Observation and Analysis of Sand Casting

Observation and Analysis of Sand Casting

Casting is a processing method in which metallic materials are melted, poured into molds, and then hardened into target shapes as they cool. This section introduces examples of observation and analysis of sand casting.

Typical Casting Methods

Typical casting methods include the following.

Sand casting
Mold type: Sand
The oldest casting method. Melted metal is poured into a sand mold. Molds can only be used once but the cost to make them is low, so this method is suitable for small lot production. The surfaces of parts made with sand molds are rough because of the sand particles of the mold. Also, the accuracy is not particularly high.

Die casting
Mold type: Metal
In this casting method, melted metal is injected into a metal mold under high pressure. Metal molds are expensive but can be used repeatedly, so this method is suitable for mass production. Surfaces of die cast parts are smooth, and highly accurate products can be manufactured quickly.

Permanent mold casting
Mold type: Metal
Melted metal is poured under only the force of gravity, without applying pressure. This method is called gravity casting or gravity die casting. Cast products using this method have high dimensional accuracy and excellent mechanical characteristics, so this method is suitable for parts that require high strength.

Lost-wax casting
Mold type: Plaster, ceramic
Melted wax is poured into a mold to make a wax model. The model is covered with plaster or ceramic. It is baked in a furnace to melt the wax. The wax melts and runs out, leaving a space in the baked plaster or ceramic which becomes the mold. Molds can only be used once but the cost to make them is low, so this method is suitable for small lot production. The surfaces of lost-wax cast parts are smooth, so highly accurate products can be manufactured.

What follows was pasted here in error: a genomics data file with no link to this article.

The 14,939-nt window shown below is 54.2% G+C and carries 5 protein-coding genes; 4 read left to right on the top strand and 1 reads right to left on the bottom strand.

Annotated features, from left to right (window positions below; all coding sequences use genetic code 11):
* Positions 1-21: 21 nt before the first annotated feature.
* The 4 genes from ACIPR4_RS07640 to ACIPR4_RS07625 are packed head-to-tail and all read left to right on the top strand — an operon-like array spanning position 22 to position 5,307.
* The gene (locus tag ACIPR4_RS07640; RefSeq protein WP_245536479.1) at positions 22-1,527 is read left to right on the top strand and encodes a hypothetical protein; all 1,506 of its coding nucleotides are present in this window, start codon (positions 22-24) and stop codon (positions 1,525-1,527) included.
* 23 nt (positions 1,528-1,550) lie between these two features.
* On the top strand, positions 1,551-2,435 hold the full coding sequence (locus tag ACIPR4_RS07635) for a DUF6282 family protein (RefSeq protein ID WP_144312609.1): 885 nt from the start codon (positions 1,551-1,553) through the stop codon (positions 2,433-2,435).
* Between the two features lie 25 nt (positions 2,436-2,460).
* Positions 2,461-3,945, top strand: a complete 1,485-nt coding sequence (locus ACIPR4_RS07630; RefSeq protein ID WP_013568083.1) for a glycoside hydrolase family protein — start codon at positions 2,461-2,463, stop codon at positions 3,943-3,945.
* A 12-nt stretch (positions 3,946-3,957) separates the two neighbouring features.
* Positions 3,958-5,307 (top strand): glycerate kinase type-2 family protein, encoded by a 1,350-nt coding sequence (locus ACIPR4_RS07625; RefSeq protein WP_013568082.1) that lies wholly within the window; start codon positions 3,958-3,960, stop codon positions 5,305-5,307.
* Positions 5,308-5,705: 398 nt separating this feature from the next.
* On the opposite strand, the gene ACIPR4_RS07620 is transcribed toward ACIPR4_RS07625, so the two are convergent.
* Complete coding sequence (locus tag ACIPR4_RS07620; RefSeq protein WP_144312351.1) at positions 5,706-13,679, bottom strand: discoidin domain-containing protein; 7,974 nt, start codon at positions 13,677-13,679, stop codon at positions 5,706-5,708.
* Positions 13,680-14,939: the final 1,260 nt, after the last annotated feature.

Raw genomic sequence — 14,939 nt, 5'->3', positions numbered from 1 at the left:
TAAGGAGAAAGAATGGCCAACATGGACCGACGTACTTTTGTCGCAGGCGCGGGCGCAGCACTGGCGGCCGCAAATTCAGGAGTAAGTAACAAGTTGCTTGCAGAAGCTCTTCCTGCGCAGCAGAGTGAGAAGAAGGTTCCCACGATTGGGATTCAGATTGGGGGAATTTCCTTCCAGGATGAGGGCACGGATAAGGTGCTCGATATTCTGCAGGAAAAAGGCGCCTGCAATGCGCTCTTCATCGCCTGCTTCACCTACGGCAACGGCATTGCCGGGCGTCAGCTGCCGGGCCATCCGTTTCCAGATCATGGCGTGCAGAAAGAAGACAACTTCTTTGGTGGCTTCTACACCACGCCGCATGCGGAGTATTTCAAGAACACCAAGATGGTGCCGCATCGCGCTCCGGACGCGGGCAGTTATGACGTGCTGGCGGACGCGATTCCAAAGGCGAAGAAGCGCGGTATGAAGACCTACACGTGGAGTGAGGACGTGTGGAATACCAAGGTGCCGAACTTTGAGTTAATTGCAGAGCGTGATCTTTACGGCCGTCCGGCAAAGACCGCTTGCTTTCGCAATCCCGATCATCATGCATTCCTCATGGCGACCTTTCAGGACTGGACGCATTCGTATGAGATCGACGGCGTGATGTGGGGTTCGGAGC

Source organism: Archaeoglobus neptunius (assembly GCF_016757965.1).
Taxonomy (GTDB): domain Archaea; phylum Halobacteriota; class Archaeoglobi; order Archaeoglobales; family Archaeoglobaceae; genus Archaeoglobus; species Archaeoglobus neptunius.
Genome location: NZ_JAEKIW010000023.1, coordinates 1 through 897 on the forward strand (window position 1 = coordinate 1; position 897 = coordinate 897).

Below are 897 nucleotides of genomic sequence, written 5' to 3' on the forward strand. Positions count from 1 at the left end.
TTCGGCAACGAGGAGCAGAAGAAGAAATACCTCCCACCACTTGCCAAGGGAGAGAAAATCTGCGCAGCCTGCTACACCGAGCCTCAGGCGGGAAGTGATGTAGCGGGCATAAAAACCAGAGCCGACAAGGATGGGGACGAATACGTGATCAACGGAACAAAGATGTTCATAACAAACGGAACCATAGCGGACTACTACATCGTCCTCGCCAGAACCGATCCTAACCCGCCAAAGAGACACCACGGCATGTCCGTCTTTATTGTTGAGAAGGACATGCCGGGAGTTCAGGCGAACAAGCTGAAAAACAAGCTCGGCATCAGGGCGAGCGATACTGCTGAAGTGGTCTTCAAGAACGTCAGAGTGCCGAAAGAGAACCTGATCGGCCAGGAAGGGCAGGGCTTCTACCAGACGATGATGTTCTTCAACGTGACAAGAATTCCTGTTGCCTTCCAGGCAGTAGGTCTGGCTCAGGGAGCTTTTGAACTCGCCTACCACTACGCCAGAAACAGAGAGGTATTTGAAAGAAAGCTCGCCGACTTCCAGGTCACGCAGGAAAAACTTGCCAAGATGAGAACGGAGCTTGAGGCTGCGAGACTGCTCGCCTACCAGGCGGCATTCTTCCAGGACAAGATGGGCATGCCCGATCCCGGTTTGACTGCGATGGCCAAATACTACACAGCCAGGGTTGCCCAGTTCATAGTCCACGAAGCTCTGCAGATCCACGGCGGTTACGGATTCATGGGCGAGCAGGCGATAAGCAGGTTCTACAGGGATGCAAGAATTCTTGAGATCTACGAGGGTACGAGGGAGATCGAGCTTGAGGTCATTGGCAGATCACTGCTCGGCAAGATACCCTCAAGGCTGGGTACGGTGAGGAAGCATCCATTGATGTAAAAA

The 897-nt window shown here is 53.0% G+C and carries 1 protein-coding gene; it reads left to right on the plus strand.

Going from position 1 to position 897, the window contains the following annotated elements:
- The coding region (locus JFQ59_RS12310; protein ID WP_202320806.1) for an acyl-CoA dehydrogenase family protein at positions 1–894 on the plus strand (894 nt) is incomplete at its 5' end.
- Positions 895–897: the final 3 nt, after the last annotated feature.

Types and Characteristics of Sand Casting

Advantages and disadvantages of sand casting

Advantages

  • Wooden patterns require low initial investment.
  • Wooden patterns can be produced quickly.
  • Various shapes can be molded, which allows for casting of complex and large products.
  • Suitable for small-volume manufacturing of many product types
  • Any metal material can be cast. (Die casting can use only non-ferrous metals such as aluminum alloys, zinc alloys, and magnesium alloys.)

Disadvantages

  • Low dimensional accuracy
  • Casting surfaces are coarse due to the sand molds.
  • Running costs are high because the sand molds are destroyed each time, so this method is not suitable for mass-production.
  • Lower mechanical characteristics when compared to permanent mold casting due to low cooling speed

Types of sand molds

The various types of sand mold are differentiated by the bonding method employed. The two most common sand mold types are:

Green sand mold
Clay (bentonite) is added to silica sand and the binding strength of water is used to bond the sand mold. Silica sand is cheap because it is produced naturally, but it is not suitable for mass-production.

Shell mold
A sand-resin mixture produced by mixing thermosetting phenolic resin with silica sand is used. This type of mold is called a shell mold because the mold is thin like a shell.